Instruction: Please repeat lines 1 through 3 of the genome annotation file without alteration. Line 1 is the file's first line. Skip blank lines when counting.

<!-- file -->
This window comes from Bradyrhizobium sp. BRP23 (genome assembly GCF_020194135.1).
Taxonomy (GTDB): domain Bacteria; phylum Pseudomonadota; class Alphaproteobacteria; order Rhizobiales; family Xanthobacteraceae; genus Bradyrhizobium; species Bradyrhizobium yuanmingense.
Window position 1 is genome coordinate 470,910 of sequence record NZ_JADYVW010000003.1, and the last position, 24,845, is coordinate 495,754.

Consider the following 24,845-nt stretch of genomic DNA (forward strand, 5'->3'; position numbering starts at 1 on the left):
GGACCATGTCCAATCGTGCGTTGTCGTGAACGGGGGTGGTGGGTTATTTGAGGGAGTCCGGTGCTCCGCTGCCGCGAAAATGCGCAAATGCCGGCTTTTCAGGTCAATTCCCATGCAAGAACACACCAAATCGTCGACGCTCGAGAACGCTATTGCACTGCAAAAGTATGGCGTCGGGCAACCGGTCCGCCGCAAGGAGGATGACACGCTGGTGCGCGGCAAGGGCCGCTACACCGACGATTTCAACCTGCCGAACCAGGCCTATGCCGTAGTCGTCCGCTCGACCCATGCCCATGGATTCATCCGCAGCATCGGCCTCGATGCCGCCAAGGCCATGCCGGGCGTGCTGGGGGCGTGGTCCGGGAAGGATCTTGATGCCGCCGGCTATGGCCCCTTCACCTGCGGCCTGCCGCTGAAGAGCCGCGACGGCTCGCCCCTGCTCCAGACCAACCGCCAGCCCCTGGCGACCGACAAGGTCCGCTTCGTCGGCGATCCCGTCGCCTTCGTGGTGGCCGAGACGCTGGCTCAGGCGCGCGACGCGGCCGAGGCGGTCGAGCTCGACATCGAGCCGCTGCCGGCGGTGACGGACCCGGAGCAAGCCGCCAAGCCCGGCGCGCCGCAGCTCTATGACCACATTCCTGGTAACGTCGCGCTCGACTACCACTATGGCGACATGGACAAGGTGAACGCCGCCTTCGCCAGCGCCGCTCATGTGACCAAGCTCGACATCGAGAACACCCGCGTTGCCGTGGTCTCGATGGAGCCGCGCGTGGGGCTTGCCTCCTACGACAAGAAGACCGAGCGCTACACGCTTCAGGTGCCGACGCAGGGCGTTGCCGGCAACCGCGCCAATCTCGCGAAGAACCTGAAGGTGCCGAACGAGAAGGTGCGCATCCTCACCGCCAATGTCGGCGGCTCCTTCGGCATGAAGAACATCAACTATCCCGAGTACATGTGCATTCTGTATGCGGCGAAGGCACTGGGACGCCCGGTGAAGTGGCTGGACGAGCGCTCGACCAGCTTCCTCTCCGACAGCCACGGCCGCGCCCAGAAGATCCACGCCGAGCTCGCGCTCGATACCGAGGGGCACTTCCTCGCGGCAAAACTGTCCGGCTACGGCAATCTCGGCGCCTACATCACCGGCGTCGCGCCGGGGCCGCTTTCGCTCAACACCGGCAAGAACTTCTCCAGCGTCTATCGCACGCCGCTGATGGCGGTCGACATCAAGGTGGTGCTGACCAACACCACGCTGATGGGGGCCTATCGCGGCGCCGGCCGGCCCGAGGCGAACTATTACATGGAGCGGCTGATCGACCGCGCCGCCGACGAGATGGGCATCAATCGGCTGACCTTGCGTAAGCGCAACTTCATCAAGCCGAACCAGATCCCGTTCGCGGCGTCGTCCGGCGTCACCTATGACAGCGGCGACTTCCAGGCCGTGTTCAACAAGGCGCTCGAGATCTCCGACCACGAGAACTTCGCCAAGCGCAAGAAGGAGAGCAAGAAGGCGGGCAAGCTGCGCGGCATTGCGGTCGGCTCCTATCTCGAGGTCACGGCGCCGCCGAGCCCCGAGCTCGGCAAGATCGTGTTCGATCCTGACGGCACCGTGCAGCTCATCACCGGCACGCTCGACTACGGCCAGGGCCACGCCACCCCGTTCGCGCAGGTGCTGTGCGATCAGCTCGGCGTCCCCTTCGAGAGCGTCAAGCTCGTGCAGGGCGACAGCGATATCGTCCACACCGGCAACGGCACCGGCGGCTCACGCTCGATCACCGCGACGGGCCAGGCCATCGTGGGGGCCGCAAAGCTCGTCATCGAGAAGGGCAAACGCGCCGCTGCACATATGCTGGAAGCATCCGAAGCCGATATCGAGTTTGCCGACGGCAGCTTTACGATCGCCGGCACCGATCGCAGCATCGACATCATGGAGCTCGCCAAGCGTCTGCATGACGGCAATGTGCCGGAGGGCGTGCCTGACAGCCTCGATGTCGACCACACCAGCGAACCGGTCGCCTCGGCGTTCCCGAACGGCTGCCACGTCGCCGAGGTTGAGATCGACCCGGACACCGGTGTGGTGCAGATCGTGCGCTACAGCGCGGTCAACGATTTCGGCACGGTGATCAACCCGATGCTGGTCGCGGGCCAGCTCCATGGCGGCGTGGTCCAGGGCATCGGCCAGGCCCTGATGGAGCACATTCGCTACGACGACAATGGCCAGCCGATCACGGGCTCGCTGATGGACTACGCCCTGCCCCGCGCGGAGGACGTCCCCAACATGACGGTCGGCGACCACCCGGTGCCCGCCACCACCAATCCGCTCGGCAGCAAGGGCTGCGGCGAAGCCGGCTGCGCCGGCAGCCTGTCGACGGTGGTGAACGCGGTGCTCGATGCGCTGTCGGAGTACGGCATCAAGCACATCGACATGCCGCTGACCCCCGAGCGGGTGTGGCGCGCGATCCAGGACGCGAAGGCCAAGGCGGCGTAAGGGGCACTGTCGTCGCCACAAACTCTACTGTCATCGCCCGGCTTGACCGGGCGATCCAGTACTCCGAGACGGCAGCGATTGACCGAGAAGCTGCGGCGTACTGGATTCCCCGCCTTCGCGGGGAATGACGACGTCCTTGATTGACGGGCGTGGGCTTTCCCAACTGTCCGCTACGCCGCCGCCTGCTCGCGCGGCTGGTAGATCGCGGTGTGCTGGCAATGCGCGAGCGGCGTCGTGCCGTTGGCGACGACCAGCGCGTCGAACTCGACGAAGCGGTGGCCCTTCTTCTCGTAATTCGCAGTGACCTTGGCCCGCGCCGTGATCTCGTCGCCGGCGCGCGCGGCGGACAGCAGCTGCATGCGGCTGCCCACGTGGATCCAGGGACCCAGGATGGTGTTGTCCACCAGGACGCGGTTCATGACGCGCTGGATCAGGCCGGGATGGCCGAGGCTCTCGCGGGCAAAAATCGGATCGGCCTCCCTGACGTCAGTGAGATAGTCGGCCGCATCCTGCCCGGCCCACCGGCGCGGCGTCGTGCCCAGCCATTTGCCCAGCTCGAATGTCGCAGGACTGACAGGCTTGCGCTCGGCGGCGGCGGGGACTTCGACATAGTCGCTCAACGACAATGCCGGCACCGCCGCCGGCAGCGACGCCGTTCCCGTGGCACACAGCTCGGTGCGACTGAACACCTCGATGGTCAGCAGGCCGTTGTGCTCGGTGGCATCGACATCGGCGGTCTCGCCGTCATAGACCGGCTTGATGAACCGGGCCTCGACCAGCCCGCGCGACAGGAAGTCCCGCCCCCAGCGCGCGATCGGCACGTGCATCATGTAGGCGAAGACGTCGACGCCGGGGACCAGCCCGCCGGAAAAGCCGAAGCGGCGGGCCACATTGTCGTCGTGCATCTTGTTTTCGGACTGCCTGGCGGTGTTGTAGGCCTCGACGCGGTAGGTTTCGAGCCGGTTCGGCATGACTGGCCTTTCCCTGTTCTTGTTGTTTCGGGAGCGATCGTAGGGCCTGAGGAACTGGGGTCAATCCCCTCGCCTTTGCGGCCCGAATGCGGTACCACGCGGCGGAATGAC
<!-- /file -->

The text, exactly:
This window comes from Bradyrhizobium sp. BRP23 (genome assembly GCF_020194135.1).
Taxonomy (GTDB): domain Bacteria; phylum Pseudomonadota; class Alphaproteobacteria; order Rhizobiales; family Xanthobacteraceae; genus Bradyrhizobium; species Bradyrhizobium yuanmingense.
Window position 1 is genome coordinate 470,910 of sequence record NZ_JADYVW010000003.1, and the last position, 24,845, is coordinate 495,754.